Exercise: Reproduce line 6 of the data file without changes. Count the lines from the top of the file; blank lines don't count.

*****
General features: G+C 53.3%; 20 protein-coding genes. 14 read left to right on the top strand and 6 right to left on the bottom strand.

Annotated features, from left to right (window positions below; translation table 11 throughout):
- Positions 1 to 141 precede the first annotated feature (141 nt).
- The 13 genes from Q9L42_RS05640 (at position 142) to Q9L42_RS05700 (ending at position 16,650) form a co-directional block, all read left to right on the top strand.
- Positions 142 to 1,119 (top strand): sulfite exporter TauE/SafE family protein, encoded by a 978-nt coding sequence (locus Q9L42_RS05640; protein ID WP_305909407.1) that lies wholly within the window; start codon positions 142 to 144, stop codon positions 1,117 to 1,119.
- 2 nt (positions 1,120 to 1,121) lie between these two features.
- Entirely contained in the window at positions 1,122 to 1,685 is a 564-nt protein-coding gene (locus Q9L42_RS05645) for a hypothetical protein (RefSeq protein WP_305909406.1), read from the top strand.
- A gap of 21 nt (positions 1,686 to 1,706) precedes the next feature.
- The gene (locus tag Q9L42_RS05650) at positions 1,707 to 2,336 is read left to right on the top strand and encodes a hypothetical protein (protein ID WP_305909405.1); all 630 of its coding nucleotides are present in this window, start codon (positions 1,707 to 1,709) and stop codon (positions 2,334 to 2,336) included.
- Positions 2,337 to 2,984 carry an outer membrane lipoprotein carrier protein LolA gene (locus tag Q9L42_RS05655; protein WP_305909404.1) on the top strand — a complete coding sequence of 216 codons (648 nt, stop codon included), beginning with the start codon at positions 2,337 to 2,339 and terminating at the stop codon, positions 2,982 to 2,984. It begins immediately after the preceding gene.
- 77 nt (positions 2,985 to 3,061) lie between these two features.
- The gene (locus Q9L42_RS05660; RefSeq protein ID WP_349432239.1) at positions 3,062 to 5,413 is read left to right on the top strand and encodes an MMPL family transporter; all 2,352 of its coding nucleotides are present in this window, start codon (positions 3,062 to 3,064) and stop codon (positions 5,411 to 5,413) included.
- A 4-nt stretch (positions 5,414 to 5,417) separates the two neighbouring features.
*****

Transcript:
- 2 nt (positions 1,120 to 1,121) lie between these two features.